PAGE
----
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Using Outlook, I'm getting delivery errors saying that what I believe to be a valid email address is incorrect.


Sometimes when you send an email to a familiar address that you've used before, it can be rejected because of an apparent header syntax error.  For example, the bounce notification message may include a diagnostic like this:

Delivery has failed to these recipients or groups:

'' ( A problem occurred during the delivery of this message to this e-mail address.  Try sending this message again.  If the problem continues, please contact your helpdesk.

Further down the message you should see diagnostics like this:

Your message header syntax is not valid, please check sender and recipient 550 addresses.

If you read further down the message you should see the original headers showing the incorrectly-formatted addresses in the To: header.

Email address formats

An email address (in a message header) should show the recipient's real name first, (possibly enclosed in quotes) followed after a space by the actual email address in angle brackets. You can also omit the real name altogether, for example just give the actual email address by itself. There must not be any quote marks surrounding the email address. Below are shown some examples of correctly-formatted and incorrectly-formatted email addresses (all the examples use but you can imagine them as

Correct address examples:

Examples of correct email addresses

Incorrect address examples:

Examples of incorrect email addresses

Why are the addresses sometimes wrongly formatted?

There may be several reasons for the incorrect address formatting.  It may be due to an incorrect address entry in your Contacts.  More likely, it's been changed by the Exchange system.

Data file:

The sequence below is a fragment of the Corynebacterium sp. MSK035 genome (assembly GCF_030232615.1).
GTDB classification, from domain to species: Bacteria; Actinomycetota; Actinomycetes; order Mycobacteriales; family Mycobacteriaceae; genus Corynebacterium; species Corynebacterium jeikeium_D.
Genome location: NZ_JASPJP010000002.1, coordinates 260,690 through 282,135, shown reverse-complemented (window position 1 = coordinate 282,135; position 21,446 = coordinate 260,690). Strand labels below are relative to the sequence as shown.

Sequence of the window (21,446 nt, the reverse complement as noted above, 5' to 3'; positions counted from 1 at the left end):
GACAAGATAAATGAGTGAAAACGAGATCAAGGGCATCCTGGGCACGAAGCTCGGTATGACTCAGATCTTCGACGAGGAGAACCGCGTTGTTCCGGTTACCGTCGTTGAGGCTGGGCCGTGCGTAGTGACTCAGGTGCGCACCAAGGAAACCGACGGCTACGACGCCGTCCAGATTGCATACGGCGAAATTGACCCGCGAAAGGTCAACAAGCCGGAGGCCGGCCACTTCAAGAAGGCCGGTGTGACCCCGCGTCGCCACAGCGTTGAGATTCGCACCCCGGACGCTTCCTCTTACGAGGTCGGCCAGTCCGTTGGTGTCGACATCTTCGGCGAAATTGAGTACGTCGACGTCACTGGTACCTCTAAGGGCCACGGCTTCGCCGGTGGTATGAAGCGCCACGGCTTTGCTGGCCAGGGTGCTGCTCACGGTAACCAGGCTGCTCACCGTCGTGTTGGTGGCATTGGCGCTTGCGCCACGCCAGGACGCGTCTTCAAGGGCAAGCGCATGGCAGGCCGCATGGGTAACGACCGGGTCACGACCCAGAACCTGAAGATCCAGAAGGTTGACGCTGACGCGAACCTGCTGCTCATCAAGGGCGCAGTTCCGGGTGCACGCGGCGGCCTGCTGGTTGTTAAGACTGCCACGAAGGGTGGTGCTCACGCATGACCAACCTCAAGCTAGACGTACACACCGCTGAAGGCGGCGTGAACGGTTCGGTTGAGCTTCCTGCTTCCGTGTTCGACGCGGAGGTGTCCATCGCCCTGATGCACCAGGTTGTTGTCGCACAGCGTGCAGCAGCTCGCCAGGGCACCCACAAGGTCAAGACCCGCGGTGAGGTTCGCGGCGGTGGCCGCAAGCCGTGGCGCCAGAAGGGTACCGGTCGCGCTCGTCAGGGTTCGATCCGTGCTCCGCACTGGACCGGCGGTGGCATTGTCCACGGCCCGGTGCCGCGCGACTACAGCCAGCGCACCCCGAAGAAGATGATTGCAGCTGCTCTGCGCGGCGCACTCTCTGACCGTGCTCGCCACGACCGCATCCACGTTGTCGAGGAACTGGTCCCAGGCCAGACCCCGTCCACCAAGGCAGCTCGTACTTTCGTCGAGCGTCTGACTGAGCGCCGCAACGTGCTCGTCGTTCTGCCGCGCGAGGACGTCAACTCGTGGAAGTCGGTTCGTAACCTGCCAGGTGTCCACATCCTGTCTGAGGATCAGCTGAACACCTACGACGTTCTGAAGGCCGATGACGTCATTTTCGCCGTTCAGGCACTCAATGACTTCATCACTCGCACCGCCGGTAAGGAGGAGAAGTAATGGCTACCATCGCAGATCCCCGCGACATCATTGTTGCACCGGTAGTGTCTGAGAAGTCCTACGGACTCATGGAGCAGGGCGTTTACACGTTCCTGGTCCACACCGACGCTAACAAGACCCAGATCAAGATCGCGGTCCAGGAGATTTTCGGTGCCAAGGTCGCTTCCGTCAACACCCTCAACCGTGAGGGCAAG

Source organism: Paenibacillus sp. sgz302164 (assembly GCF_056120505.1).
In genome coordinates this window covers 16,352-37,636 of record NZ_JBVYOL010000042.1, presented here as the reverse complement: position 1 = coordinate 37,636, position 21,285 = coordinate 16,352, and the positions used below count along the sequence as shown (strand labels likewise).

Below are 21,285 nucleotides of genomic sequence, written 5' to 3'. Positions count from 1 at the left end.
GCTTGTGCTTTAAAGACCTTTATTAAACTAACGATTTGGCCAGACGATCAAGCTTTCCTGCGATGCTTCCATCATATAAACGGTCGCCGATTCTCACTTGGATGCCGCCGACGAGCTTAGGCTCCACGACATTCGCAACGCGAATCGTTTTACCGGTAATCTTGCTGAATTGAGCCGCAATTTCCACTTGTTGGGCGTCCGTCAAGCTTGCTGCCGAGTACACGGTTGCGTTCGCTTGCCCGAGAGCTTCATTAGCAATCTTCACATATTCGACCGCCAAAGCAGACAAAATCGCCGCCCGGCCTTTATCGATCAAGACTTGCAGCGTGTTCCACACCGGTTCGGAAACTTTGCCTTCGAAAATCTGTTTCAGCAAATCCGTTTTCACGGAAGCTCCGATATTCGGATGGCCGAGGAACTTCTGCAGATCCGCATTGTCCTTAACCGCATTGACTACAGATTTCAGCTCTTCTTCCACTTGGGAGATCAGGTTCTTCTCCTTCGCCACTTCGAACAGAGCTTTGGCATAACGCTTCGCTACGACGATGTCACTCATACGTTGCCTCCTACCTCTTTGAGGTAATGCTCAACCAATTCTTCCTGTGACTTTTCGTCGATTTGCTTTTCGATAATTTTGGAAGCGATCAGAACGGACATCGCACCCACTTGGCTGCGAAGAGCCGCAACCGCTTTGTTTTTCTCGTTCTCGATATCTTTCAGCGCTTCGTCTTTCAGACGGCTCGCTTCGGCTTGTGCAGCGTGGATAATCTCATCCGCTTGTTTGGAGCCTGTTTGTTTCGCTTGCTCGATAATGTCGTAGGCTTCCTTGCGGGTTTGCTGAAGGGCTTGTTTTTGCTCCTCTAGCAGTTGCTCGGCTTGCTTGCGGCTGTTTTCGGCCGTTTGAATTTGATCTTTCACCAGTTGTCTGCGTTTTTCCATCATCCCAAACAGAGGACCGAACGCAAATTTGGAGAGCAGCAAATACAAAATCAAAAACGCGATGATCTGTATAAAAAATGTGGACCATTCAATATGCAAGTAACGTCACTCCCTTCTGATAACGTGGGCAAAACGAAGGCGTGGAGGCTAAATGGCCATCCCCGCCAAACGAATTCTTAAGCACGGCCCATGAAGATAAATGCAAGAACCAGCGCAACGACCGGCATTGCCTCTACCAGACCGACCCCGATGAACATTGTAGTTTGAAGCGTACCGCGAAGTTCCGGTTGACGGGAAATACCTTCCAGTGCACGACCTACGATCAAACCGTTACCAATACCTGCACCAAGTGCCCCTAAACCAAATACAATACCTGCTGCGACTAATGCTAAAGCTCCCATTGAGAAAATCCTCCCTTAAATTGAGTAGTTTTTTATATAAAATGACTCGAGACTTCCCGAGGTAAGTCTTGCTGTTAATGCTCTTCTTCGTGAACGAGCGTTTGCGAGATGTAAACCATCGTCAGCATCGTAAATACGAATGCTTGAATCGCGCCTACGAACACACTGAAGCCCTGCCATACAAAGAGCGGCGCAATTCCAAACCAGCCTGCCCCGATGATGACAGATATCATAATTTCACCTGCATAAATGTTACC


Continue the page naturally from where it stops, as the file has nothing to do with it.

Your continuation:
Exchange doesn't create its own Internet mail headers: instead, it has a gateway that translates Internet headers to Exchange headers, and vice versa. An indication of this is a series of semi-colons separating the recipients:  internet headers always use commas to separate email addresses.

Also, in the apparent email headers, what you see is a list of what Exchange thinks are the recipient's names. For external recipients (that is, those outside the Sussex Exchange mail system), there is often no real name attached to their email address, but the Exchange system has - rather stupidly - populated what should be the "name" part with the email address. Sometimes, it seems, this happens even when there is already a name. And, sometimes it seems to happen more than once.

What we should see, is a To: header formatted like this:

Syntax of a To: internet mail header
So, the address is put in angled brackets alongside the name. The name is optional, and if omitted, then the angled brackets can also be omitted. Complicated names can be put in double quotes, as shown above.

What you can do

When you set up addresses in an Outlook contact group or distribution list, you need to make sure that only the person's real name is given in the Real Name box, and only their email address is given in the Email Address box. Don't enclose either in quote marks of any kind.

When composing a new message, follow the instructions below for the version of Outlook you are using:


  1. When you've entered the address in your To: box in Outlook 2013, click in one of the other boxes and then the To: box again until the address in the To: box appears underlined:

  2. Float your mouse pointer over the address, and the following dialogue box should appear.  Click on the Open Contact Card arrowhead as indicated in the image below:

    Outlook 2013 add contact via To box

  3. A Contact Card dialogue box should appear. Click on Add as indicated in the image below:

    Outlook 2013 contact card

  4. In the contact card editor, replace the email address in the Name box with the person's full name, or some other label if the email address is not that of a person:

    Outlook 2013 contact edit

    For example:
    Outlook 2013 contact edit

  5. Click OK.   You may be shown the following dialogue box:

    Outlook 2013 contact edit

    Make any further changes as required, then click OK.
  6. Click on Save to save the new contact:

    Outlook 2013 contact save

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This is question number 2478, which appears in the following categories:

Created by Andy Clews on 15 March 2012 and last updated by Alexander Butler on 14 March 2018